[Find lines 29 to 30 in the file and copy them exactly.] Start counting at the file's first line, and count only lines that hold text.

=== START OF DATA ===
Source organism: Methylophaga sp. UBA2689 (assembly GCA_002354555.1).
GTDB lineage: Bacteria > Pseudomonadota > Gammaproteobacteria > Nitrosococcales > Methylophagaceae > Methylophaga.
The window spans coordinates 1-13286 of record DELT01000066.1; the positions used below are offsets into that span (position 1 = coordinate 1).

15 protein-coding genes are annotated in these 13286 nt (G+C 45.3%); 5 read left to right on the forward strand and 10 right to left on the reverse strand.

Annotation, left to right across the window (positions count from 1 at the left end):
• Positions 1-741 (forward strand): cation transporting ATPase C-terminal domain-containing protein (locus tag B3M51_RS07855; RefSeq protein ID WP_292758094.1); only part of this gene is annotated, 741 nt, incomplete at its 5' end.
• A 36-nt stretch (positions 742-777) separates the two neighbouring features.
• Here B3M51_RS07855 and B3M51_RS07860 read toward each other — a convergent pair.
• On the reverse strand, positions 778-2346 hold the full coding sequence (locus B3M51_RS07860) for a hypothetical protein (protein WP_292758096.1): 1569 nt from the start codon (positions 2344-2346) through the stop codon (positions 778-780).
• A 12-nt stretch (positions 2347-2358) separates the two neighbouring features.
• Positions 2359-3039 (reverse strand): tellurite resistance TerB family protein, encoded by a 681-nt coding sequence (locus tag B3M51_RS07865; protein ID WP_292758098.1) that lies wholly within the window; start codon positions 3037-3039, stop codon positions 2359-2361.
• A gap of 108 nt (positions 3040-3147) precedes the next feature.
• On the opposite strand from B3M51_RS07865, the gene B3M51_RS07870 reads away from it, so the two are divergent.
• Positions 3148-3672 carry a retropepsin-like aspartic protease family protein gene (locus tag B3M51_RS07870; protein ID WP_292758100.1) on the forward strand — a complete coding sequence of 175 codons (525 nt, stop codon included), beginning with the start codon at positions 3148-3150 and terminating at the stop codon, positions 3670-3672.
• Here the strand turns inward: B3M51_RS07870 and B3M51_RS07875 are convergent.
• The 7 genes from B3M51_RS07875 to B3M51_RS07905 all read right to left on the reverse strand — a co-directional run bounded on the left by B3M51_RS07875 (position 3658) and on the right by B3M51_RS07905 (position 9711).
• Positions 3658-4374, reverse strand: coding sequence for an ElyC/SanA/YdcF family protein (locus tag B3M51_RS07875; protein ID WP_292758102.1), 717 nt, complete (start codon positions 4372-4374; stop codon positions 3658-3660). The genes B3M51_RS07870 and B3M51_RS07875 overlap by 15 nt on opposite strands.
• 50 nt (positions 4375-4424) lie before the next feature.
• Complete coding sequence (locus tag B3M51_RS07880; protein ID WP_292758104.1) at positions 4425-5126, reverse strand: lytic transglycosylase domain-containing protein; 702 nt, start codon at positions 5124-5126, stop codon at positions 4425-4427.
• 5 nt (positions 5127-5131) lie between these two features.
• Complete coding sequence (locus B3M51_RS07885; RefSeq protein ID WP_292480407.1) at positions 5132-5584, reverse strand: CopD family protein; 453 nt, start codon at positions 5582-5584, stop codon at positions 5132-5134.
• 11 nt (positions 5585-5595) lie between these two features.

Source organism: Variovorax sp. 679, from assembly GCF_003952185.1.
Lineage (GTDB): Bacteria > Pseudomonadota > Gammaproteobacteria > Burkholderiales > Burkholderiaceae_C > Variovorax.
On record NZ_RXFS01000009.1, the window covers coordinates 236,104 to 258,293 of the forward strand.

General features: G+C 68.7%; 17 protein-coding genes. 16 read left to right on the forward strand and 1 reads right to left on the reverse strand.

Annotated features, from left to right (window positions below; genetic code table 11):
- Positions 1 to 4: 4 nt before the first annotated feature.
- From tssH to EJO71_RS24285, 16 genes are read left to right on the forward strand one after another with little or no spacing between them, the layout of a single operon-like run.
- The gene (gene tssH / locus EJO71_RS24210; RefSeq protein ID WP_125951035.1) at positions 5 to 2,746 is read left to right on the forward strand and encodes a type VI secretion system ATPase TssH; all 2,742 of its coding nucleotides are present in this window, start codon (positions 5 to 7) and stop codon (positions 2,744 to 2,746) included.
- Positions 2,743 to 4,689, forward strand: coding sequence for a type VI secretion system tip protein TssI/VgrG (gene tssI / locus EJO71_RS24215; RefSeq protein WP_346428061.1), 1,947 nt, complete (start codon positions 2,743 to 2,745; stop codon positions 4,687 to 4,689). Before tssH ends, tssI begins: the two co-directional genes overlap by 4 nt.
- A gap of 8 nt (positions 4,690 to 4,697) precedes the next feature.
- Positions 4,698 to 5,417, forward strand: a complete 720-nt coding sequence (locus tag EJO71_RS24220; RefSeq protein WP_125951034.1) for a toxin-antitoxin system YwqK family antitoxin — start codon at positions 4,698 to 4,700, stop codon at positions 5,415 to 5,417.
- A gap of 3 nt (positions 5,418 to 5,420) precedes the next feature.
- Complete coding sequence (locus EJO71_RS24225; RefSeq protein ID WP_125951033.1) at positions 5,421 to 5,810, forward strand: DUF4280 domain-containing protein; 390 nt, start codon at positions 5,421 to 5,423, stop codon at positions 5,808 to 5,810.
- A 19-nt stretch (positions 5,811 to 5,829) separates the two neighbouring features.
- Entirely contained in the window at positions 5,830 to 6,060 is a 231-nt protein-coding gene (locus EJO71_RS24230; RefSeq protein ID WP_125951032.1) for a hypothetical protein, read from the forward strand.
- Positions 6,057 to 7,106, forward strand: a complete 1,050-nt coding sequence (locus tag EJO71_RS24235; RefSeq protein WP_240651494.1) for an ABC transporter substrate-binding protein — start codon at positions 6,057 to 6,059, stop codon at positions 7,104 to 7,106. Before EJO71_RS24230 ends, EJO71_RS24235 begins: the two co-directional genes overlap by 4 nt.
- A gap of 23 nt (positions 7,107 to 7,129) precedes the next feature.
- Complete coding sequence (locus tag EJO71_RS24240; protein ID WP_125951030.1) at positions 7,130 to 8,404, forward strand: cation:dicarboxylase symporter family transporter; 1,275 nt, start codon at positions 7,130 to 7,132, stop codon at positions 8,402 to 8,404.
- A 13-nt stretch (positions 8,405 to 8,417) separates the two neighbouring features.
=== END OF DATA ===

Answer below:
- From tssH to EJO71_RS24285, 16 genes are read left to right on the forward strand one after another with little or no spacing between them, the layout of a single operon-like run.
- The gene (gene tssH / locus EJO71_RS24210; RefSeq protein ID WP_125951035.1) at positions 5 to 2,746 is read left to right on the forward strand and encodes a type VI secretion system ATPase TssH; all 2,742 of its coding nucleotides are present in this window, start codon (positions 5 to 7) and stop codon (positions 2,744 to 2,746) included.